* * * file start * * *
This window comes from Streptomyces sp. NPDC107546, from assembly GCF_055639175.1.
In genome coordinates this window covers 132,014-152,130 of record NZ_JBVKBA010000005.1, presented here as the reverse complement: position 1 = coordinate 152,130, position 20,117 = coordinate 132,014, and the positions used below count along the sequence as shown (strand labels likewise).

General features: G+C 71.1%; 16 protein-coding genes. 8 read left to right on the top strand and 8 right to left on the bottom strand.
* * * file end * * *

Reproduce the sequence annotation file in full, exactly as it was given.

This window comes from Streptomyces sp. NPDC107546, from assembly GCF_055639175.1.
In genome coordinates this window covers 132,014-152,130 of record NZ_JBVKBA010000005.1, presented here as the reverse complement: position 1 = coordinate 152,130, position 20,117 = coordinate 132,014, and the positions used below count along the sequence as shown (strand labels likewise).

General features: G+C 71.1%; 16 protein-coding genes. 8 read left to right on the top strand and 8 right to left on the bottom strand.